Getting a case of Developer’s block and what it taught me about Writer’s block

We’ve all had it, sometimes we just don’t want to move forward or worse still, know how.  But did you know that you get it in all walks of life?  It’s not just a problem for writers.  Sometimes you get stuck thinking about a problem or avoiding the problem altogether.  How many of you have avoided that difficult conversation or the annoying task?  It’s writer’s block, just manifested in a different way.

Recently I’ve suffered with a case of Developer block.  I had a technical problem to solve that I just didn’t want to tackle.  Creating version 2.6.5 of Quoll Writer was extremely painful for me.  It was repetitive, technically frustrating, repetitive and tedious.  It drained my mental resources and even a long-ish holiday to New Zealand only partially helped restore me to “normal”.  In the past few weeks, apart from releasing bug fixes for QW, I’ve been working on an update to the User Interface translation editor to support creating translations for the QW website.  However I kept getting stuck, I kept getting Developer’s block.  I knew what I had to do I just really, really didn’t want to do it.  I would make any excuse I could to avoid it, “I’ll just do this first”, “I’m too tired tonight”, “the kids have been annoying me today”, “I’ll play Witcher 3 for a bit”, “mmm biscuits…”

Growing increasingly annoyed with myself (sound familiar?) I thought about what was actually blocking me.  What was the task I was avoiding like it had a terminal case of leprosy-black-death.  After some introspection, I realized I was avoiding making the Quoll Writer desktop application interact with the Quoll Writer server.  The application needs to make a request to the server to get the English strings that act as a base for all the translations.  It’s not trivial to implement but it’s not difficult either, however it is fiddly and tedious.

With the problem identified the block disappeared, I had identified exactly what I needed to do and why I was avoiding it.  Instead of the problem being a vague miasma lurking just beyond my reach I had given it shape and form and, more importantly, given it a clearly defined boundary.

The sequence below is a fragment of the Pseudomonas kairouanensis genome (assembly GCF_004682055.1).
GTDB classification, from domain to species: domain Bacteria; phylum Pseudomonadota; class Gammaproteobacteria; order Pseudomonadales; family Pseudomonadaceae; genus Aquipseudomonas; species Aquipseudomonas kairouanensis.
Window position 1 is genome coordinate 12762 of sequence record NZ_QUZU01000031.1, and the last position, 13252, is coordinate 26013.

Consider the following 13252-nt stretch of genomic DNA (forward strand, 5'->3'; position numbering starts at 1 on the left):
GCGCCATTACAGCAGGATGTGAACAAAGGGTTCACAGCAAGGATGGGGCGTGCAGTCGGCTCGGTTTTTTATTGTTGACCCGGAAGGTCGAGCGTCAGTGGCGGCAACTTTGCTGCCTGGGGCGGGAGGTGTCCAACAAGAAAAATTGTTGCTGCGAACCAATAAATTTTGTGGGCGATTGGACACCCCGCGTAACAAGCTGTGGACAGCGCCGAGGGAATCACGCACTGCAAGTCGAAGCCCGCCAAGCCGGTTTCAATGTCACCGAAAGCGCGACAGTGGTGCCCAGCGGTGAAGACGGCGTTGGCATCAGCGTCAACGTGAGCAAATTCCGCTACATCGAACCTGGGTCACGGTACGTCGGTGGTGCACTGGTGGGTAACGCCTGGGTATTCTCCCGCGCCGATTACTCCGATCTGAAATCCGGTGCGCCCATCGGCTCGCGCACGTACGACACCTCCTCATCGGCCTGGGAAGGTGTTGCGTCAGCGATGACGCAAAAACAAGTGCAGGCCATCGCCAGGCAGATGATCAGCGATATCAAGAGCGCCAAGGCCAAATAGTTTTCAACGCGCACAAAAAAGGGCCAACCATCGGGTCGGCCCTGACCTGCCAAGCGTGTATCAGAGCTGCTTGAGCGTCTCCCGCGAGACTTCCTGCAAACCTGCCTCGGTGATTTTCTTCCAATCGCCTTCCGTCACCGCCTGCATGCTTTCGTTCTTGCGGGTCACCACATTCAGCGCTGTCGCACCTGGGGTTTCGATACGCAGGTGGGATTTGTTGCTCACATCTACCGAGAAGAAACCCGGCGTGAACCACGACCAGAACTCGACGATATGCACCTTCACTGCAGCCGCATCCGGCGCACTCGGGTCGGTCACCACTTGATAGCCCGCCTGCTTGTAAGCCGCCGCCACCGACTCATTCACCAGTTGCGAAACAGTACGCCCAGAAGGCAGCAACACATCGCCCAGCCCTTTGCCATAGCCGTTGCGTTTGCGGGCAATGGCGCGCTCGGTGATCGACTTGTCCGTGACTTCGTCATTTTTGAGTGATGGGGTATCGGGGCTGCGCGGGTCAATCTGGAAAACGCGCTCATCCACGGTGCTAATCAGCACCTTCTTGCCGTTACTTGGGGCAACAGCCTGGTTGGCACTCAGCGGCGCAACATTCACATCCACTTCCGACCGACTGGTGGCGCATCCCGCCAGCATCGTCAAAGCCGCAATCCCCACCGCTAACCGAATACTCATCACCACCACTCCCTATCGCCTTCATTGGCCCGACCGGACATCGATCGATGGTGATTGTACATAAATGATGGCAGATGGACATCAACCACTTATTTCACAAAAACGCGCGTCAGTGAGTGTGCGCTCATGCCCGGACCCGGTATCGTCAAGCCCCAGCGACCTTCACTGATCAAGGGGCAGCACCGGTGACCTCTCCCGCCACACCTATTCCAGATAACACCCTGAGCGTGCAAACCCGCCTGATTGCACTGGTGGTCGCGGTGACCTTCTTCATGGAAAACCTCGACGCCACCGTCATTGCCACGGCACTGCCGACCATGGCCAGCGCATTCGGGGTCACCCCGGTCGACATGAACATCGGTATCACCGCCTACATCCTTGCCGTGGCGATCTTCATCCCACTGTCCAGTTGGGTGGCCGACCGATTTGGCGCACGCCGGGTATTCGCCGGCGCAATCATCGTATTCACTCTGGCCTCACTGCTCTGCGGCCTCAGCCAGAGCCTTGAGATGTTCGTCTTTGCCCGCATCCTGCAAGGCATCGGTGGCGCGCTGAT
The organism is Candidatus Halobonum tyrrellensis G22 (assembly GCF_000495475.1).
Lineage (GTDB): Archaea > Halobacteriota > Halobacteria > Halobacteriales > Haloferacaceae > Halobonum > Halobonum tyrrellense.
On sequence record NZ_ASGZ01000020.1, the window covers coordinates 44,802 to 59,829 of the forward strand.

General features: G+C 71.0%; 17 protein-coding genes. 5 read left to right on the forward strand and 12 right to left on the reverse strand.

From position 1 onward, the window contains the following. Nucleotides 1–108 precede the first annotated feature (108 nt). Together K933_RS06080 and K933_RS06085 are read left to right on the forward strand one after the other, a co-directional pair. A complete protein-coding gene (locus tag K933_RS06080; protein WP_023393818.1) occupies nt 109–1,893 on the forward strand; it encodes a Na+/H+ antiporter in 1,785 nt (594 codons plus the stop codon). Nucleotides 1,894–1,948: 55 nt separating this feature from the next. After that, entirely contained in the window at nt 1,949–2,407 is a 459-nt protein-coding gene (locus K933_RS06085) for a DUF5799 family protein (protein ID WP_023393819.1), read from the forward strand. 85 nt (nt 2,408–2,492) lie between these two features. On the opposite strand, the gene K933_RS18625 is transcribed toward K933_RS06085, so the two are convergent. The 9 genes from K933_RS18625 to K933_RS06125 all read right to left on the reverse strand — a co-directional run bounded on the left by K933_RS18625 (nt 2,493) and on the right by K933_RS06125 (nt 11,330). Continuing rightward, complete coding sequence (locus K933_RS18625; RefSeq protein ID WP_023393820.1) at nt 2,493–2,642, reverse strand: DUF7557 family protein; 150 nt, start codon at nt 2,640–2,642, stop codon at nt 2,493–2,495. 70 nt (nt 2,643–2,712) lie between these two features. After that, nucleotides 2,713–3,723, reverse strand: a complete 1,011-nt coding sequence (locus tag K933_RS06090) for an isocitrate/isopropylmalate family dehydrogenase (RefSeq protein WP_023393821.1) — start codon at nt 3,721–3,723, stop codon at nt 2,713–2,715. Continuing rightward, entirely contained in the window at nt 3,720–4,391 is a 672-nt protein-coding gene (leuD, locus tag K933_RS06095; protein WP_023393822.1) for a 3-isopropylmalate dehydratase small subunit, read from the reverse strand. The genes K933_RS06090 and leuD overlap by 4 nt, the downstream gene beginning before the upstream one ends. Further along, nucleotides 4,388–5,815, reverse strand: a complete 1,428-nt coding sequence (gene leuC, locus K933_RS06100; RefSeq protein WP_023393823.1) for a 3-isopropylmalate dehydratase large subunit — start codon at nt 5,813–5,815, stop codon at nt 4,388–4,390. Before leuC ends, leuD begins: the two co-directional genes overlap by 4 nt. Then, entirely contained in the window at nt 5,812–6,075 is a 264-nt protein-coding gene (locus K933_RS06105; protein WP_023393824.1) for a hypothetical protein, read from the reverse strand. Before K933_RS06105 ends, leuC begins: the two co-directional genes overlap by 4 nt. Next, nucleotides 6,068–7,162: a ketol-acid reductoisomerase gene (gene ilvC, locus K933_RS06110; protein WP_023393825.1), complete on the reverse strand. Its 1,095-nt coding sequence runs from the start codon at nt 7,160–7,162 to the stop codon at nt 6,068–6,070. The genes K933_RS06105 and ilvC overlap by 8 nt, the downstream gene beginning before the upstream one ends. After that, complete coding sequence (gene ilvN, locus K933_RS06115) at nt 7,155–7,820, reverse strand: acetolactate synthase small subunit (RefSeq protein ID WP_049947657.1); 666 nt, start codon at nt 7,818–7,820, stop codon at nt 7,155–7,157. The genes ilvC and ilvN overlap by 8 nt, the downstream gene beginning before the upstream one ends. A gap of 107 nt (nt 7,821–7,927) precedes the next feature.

So how does this relate to creative writing?  To me, the problem of Writer’s block is the same as Developer block and the solution is the same.  Identify the problem, define it, give it a form, a shape, a boundary.  If you have to write a difficult dialogue scene then plan it out, give it form and flow before tackling the details.  If you have to write a descriptive scene then maybe draw the geography or thing you want to describe.  The important thing is to identify exactly what you have to do and give it a boundary.  Know thine enemy.

But wait, there’s more.  You see thinking about this problem helped me realise that I always dislike doing server interactions for the QW app.  This isn’t the first time I’ve had this type of block.  But now I’ve identified what I dislike doing I can plan for the future.  The next time I have a server interaction I can detail exactly what I need to do and plan for it, I can give in a boundary.  In my own writing I often dislike and avoid descriptive scenes.  I love me some Tolkien and that guy could describe for his country but I’m not Tolkien and I need to know what I dislike doing to be able to give it form.  So, the next time I have some writing I know I’m going to avoid, descriptive or otherwise, I know what to do.

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